Trying my best to catch a glimpse of her like the Wolf seeking Isabo in Ladyhawke.
Lately my thoughts about her have been about dogs .
I realize it must sound strange to link my beloved mother with dogs and yet I cannot think of my mother without a dog. For her dogs were more than family or companionship, they made her feel safe. My mother trusted dogs more than humans, something she made no apology for either. Growing up we had a variety of dogs. In my youth we always had medium large dogs as my mother had no great love for " little yappy dogs". Dad traveled frequently leaving Mom as the parent on point with a house full of kids. Our dog(s) would be outside during the day but inside with us at night. Sometimes, when I am drifting off to sleep, I hear the recording in my memory banks of the click-click-click of dog toenails on hardwood floors as they patrolled from window to window while we slept. I doubt my mother would have ever slept without a dog protector in the house.
In her later years my mother progressed to smaller dogs, ending with Chihuahuas. We are not talking about sweet faced little darlings like Boxer's Henry. We are talking horrid excuse for a dog type of Chihuahua.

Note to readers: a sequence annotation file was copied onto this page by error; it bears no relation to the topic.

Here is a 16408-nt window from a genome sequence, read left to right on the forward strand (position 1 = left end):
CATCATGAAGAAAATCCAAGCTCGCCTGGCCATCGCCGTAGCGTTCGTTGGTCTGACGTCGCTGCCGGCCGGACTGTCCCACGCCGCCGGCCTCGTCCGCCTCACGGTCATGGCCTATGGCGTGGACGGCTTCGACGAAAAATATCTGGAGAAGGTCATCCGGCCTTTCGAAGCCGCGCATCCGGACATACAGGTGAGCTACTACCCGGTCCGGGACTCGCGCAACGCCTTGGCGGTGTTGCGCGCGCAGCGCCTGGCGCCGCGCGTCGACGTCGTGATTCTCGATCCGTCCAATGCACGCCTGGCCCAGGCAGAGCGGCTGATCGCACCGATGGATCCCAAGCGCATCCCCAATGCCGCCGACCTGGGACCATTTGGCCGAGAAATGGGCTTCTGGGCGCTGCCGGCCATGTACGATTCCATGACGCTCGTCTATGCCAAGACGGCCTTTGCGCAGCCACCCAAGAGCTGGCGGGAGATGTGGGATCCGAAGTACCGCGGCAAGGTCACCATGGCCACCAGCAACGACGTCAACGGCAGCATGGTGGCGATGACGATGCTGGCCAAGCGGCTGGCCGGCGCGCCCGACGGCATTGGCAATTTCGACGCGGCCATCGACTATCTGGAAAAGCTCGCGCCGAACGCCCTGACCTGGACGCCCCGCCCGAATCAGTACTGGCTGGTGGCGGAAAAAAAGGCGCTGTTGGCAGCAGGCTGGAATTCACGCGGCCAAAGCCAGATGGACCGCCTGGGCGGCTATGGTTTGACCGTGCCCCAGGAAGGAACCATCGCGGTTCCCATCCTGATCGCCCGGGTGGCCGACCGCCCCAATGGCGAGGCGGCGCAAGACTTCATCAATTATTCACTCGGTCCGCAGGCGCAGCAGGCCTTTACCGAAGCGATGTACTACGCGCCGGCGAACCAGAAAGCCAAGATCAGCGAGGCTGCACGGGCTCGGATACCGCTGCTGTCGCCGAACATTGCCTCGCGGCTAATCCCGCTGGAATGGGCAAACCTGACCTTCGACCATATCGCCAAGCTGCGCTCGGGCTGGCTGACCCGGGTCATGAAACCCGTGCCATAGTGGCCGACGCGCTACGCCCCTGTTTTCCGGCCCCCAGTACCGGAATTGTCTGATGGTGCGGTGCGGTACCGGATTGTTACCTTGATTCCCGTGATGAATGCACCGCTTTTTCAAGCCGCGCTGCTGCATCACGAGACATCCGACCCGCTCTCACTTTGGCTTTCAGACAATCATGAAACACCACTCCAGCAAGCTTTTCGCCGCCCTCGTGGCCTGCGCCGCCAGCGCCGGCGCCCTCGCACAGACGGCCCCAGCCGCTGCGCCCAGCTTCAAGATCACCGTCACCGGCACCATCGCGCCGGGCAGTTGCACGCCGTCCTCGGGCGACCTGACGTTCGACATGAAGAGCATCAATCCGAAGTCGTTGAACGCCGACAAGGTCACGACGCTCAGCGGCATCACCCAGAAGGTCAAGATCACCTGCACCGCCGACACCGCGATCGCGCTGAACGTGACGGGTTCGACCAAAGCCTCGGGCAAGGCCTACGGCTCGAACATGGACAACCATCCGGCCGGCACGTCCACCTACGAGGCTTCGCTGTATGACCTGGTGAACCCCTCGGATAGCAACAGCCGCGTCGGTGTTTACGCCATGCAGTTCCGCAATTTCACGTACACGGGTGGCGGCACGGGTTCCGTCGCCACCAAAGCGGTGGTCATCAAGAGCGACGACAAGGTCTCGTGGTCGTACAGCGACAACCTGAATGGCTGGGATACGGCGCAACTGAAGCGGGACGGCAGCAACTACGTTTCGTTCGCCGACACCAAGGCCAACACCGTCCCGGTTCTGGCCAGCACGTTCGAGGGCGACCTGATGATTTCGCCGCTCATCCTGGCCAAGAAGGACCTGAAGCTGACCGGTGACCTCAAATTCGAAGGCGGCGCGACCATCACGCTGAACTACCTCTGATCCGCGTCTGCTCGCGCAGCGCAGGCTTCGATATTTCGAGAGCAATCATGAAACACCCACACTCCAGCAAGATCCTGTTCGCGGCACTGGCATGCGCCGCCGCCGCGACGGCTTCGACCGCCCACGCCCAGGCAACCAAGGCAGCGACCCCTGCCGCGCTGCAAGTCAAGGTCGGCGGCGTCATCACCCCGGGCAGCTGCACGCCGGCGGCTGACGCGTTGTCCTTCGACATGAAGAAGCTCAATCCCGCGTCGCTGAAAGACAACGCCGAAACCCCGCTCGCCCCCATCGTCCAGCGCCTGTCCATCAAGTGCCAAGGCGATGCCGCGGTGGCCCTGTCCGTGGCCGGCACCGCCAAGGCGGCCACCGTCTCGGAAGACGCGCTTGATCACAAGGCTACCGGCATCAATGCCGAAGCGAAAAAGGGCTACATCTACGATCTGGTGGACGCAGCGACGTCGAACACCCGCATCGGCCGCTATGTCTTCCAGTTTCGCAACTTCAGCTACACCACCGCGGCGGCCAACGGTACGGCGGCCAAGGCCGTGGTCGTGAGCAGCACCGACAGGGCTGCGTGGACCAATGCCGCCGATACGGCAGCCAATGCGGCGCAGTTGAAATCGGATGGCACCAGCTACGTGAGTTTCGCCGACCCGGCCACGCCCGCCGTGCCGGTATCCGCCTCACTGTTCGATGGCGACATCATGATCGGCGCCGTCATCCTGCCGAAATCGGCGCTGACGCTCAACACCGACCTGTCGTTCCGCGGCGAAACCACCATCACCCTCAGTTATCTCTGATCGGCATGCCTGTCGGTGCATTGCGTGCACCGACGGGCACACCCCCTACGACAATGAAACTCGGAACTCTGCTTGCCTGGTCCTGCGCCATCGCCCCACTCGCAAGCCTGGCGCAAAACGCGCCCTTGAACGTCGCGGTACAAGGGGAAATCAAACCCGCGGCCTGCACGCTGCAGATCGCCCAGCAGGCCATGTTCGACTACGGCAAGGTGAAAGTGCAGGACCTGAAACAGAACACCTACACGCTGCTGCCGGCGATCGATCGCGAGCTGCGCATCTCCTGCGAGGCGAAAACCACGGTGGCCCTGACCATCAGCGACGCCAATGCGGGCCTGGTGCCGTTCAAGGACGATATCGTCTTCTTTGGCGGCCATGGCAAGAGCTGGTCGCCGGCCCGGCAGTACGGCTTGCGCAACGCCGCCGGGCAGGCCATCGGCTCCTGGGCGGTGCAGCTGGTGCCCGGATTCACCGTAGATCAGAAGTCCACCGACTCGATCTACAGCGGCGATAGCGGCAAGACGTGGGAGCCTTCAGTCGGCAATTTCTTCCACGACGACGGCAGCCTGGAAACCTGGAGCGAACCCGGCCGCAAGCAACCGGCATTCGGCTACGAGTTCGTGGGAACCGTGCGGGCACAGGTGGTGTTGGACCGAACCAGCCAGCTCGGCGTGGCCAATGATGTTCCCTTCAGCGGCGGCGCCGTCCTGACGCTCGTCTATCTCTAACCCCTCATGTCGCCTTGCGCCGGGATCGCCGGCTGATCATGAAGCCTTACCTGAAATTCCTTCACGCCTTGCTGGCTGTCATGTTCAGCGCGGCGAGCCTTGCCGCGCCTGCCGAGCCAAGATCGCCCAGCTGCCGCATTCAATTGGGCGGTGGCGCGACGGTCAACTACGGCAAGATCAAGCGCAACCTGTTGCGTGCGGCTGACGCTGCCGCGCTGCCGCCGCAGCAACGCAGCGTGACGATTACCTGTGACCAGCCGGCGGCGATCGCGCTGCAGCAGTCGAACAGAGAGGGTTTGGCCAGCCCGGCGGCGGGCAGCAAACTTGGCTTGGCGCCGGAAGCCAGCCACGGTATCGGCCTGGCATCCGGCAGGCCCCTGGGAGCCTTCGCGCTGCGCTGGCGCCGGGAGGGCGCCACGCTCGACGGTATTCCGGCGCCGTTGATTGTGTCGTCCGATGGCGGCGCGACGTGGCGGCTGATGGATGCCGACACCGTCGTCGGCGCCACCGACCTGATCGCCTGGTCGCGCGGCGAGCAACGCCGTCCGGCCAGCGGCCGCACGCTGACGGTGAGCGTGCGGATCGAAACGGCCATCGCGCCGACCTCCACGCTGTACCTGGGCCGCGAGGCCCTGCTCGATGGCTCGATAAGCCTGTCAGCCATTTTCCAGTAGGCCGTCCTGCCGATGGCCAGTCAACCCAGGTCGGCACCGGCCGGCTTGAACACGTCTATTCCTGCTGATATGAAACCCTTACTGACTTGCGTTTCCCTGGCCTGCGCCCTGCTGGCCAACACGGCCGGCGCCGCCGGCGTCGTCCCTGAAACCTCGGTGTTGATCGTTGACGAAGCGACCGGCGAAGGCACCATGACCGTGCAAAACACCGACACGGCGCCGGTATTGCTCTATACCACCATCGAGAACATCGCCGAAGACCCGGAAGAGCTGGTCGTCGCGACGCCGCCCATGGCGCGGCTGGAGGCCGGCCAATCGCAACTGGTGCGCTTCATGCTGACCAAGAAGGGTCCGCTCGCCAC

she at least was never one to carry it with her in a purse, talking baby talk and acting like an old fool. I try not to focus on these later dogs.
When I reached my early teens lots of things changed for me. One of those things was I developed allergies. I would have terrible sneezing spells, sneezing as much as 50 times in a row. This sounds funny but it is not. You cannot do anything while having a massive sneeze followed by dozens more. My throat and ribcage ached, my eyes watered and my voice turned raspy. At first this was an occasional event but things progressed to daily then to multiple times a day and so on.
Sadly, I was found to be allergic to a few food groups and environmental things like Pines, Cats and Horses. In revealing this diagnosis to my mother and I, our family doctor finished with,
"probably dog dander is the chief offender"
There was the briefest of pauses before my mother said,
" Well, what do you plan to do about this? There are as many Pines as people in the world, plenty of cats, horses and dogs too. The world will not change because Fishy has allergies so there has to be something you can offer."
" Any chance you can limit your animals to outside only?", inquired the doc.
Her answer was swift and absolute. I had a momentary fear of being adopted out to some dogless Huns with a sterilized house and a cleaning fetish. Truly, there was not even the tiniest pause in her response which sort of irked the doc who said,
" Maybe you and Mr. should talk about this before we make decisions."
" Mister", responded my mother, " Is not here to make a decision. I am. Since you cannot issue an order for every Pine in the state to be removed or every shellfish to be taken off local menus or euthanize every animal with dander then the obvious solution is to prevent Fishy from having a reaction to any of them. This is a very basic issue. The world is not going to adapt to Fishy therefore your job is to help her adapt as needed. She cannot sneeze a thousand times a day."